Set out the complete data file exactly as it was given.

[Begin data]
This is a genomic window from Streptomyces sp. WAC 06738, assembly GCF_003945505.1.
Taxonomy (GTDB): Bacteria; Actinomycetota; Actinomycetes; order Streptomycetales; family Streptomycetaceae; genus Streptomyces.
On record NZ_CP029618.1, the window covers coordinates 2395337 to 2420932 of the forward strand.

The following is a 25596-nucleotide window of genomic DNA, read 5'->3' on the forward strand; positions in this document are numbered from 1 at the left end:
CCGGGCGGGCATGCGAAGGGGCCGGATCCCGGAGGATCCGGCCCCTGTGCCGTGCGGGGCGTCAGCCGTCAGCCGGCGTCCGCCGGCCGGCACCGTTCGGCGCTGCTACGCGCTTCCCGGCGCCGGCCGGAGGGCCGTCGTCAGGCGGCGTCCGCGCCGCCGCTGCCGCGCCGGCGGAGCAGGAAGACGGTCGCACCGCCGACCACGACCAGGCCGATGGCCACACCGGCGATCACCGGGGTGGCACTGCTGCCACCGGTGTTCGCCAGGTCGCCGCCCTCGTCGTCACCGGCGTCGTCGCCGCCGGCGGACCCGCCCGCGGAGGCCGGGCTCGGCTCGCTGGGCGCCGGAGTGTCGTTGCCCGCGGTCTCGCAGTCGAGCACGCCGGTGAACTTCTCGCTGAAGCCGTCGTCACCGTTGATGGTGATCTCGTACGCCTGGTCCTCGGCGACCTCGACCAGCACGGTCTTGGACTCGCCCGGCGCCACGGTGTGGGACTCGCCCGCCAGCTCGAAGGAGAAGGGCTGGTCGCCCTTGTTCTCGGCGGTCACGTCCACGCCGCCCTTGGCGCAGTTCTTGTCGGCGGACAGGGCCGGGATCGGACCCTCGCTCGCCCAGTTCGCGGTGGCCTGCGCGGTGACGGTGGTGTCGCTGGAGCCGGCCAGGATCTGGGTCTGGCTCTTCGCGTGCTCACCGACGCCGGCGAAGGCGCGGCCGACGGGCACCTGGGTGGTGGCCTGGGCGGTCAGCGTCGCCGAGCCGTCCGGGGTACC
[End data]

This is a genomic window from Streptomyces sp. WAC 06738, assembly GCF_003945505.1.
Taxonomy (GTDB): Bacteria; Actinomycetota; Actinomycetes; order Streptomycetales; family Streptomycetaceae; genus Streptomyces.
On record NZ_CP029618.1, the window covers coordinates 2395337 to 2420932 of the forward strand.

The following is a 25596-nucleotide window of genomic DNA, read 5'->3' on the forward strand; positions in this document are numbered from 1 at the left end:
CCGGGCGGGCATGCGAAGGGGCCGGATCCCGGAGGATCCGGCCCCTGTGCCGTGCGGGGCGTCAGCCGTCAGCCGGCGTCCGCCGGCCGGCACCGTTCGGCGCTGCTACGCGCTTCCCGGCGCCGGCCGGAGGGCCGTCGTCAGGCGGCGTCCGCGCCGCCGCTGCCGCGCCGGCGGAGCAGGAAGACGGTCGCACCGCCGACCACGACCAGGCCGATGGCCACACCGGCGATCACCGGGGTGGCACTGCTGCCACCGGTGTTCGCCAGGTCGCCGCCCTCGTCGTCACCGGCGTCGTCGCCGCCGGCGGACCCGCCCGCGGAGGCCGGGCTCGGCTCGCTGGGCGCCGGAGTGTCGTTGCCCGCGGTCTCGCAGTCGAGCACGCCGGTGAACTTCTCGCTGAAGCCGTCGTCACCGTTGATGGTGATCTCGTACGCCTGGTCCTCGGCGACCTCGACCAGCACGGTCTTGGACTCGCCCGGCGCCACGGTGTGGGACTCGCCCGCCAGCTCGAAGGAGAAGGGCTGGTCGCCCTTGTTCTCGGCGGTCACGTCCACGCCGCCCTTGGCGCAGTTCTTGTCGGCGGACAGGGCCGGGATCGGACCCTCGCTCGCCCAGTTCGCGGTGGCCTGCGCGGTGACGGTGGTGTCGCTGGAGCCGGCCAGGATCTGGGTCTGGCTCTTCGCGTGCTCACCGACGCCGGCGAAGGCGCGGCCGACGGGCACCTGGGTGGTGGCCTGGGCGGTCAGCGTCGCCGAGCCGTCCGGGGTACC